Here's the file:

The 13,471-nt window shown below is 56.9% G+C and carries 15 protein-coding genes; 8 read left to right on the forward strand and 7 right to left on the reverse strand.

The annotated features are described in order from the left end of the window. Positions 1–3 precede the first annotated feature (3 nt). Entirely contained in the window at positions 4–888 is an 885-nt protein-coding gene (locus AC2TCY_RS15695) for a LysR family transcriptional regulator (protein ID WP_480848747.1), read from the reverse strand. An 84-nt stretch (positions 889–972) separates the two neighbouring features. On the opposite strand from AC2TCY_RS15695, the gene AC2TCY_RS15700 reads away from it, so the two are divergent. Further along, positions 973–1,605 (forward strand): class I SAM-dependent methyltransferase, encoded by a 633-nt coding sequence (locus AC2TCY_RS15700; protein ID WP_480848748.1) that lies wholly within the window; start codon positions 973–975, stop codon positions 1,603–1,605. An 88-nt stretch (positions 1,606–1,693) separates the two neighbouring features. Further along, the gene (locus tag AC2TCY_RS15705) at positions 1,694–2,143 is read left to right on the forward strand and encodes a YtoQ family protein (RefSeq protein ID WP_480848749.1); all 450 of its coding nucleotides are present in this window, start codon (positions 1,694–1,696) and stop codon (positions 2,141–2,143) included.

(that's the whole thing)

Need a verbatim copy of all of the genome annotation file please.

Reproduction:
The 13,471-nt window shown below is 56.9% G+C and carries 15 protein-coding genes; 8 read left to right on the forward strand and 7 right to left on the reverse strand.

The annotated features are described in order from the left end of the window. Positions 1–3 precede the first annotated feature (3 nt). Entirely contained in the window at positions 4–888 is an 885-nt protein-coding gene (locus AC2TCY_RS15695) for a LysR family transcriptional regulator (protein ID WP_480848747.1), read from the reverse strand. An 84-nt stretch (positions 889–972) separates the two neighbouring features. On the opposite strand from AC2TCY_RS15695, the gene AC2TCY_RS15700 reads away from it, so the two are divergent. Further along, positions 973–1,605 (forward strand): class I SAM-dependent methyltransferase, encoded by a 633-nt coding sequence (locus AC2TCY_RS15700; protein ID WP_480848748.1) that lies wholly within the window; start codon positions 973–975, stop codon positions 1,603–1,605. An 88-nt stretch (positions 1,606–1,693) separates the two neighbouring features. Further along, the gene (locus tag AC2TCY_RS15705) at positions 1,694–2,143 is read left to right on the forward strand and encodes a YtoQ family protein (RefSeq protein ID WP_480848749.1); all 450 of its coding nucleotides are present in this window, start codon (positions 1,694–1,696) and stop codon (positions 2,141–2,143) included.